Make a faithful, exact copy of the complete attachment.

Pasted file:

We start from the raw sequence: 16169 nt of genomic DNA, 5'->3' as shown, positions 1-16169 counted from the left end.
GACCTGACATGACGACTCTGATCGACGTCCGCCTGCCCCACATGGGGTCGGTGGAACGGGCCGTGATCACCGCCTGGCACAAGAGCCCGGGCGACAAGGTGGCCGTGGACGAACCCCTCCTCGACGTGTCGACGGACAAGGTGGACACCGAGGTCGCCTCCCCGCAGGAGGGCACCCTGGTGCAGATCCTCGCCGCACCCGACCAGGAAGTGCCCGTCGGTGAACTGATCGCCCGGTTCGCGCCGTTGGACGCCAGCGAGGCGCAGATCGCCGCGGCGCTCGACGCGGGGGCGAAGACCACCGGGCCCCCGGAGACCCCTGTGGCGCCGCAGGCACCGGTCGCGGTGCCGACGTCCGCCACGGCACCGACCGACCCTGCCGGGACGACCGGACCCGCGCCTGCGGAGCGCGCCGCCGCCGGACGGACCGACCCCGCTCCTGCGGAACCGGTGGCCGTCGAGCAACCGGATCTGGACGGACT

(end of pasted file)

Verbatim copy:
We start from the raw sequence: 16169 nt of genomic DNA, 5'->3' as shown, positions 1-16169 counted from the left end.
GACCTGACATGACGACTCTGATCGACGTCCGCCTGCCCCACATGGGGTCGGTGGAACGGGCCGTGATCACCGCCTGGCACAAGAGCCCGGGCGACAAGGTGGCCGTGGACGAACCCCTCCTCGACGTGTCGACGGACAAGGTGGACACCGAGGTCGCCTCCCCGCAGGAGGGCACCCTGGTGCAGATCCTCGCCGCACCCGACCAGGAAGTGCCCGTCGGTGAACTGATCGCCCGGTTCGCGCCGTTGGACGCCAGCGAGGCGCAGATCGCCGCGGCGCTCGACGCGGGGGCGAAGACCACCGGGCCCCCGGAGACCCCTGTGGCGCCGCAGGCACCGGTCGCGGTGCCGACGTCCGCCACGGCACCGACCGACCCTGCCGGGACGACCGGACCCGCGCCTGCGGAGCGCGCCGCCGCCGGACGGACCGACCCCGCTCCTGCGGAACCGGTGGCCGTCGAGCAACCGGATCTGGACGGACT